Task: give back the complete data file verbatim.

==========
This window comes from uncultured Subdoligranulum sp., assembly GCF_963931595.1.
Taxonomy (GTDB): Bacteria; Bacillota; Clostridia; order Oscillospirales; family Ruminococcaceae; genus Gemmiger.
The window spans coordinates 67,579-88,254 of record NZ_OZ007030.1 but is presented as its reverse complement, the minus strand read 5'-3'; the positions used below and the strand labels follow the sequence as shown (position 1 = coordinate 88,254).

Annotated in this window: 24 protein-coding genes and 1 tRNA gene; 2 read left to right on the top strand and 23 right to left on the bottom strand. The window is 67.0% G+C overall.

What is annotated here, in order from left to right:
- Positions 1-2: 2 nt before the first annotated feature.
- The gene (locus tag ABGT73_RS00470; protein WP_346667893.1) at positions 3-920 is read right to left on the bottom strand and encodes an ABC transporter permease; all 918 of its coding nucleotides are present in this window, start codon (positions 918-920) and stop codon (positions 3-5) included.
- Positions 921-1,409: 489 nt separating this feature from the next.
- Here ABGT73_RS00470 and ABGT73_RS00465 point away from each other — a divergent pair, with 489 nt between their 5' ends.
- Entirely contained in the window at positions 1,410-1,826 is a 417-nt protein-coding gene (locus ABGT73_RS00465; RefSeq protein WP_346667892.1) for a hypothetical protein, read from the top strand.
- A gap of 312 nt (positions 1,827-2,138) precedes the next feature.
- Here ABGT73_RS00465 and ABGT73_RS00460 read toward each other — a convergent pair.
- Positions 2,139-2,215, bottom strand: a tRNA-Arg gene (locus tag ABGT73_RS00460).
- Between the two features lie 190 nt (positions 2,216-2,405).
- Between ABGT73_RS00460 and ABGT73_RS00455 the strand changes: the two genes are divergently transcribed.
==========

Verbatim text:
This window comes from uncultured Subdoligranulum sp., assembly GCF_963931595.1.
Taxonomy (GTDB): Bacteria; Bacillota; Clostridia; order Oscillospirales; family Ruminococcaceae; genus Gemmiger.
The window spans coordinates 67,579-88,254 of record NZ_OZ007030.1 but is presented as its reverse complement, the minus strand read 5'-3'; the positions used below and the strand labels follow the sequence as shown (position 1 = coordinate 88,254).

Annotated in this window: 24 protein-coding genes and 1 tRNA gene; 2 read left to right on the top strand and 23 right to left on the bottom strand. The window is 67.0% G+C overall.

What is annotated here, in order from left to right:
- Positions 1-2: 2 nt before the first annotated feature.
- The gene (locus tag ABGT73_RS00470; protein WP_346667893.1) at positions 3-920 is read right to left on the bottom strand and encodes an ABC transporter permease; all 918 of its coding nucleotides are present in this window, start codon (positions 918-920) and stop codon (positions 3-5) included.
- Positions 921-1,409: 489 nt separating this feature from the next.
- Here ABGT73_RS00470 and ABGT73_RS00465 point away from each other — a divergent pair, with 489 nt between their 5' ends.
- Entirely contained in the window at positions 1,410-1,826 is a 417-nt protein-coding gene (locus ABGT73_RS00465; RefSeq protein WP_346667892.1) for a hypothetical protein, read from the top strand.
- A gap of 312 nt (positions 1,827-2,138) precedes the next feature.
- Here ABGT73_RS00465 and ABGT73_RS00460 read toward each other — a convergent pair.
- Positions 2,139-2,215, bottom strand: a tRNA-Arg gene (locus tag ABGT73_RS00460).
- Between the two features lie 190 nt (positions 2,216-2,405).
- Between ABGT73_RS00460 and ABGT73_RS00455 the strand changes: the two genes are divergently transcribed.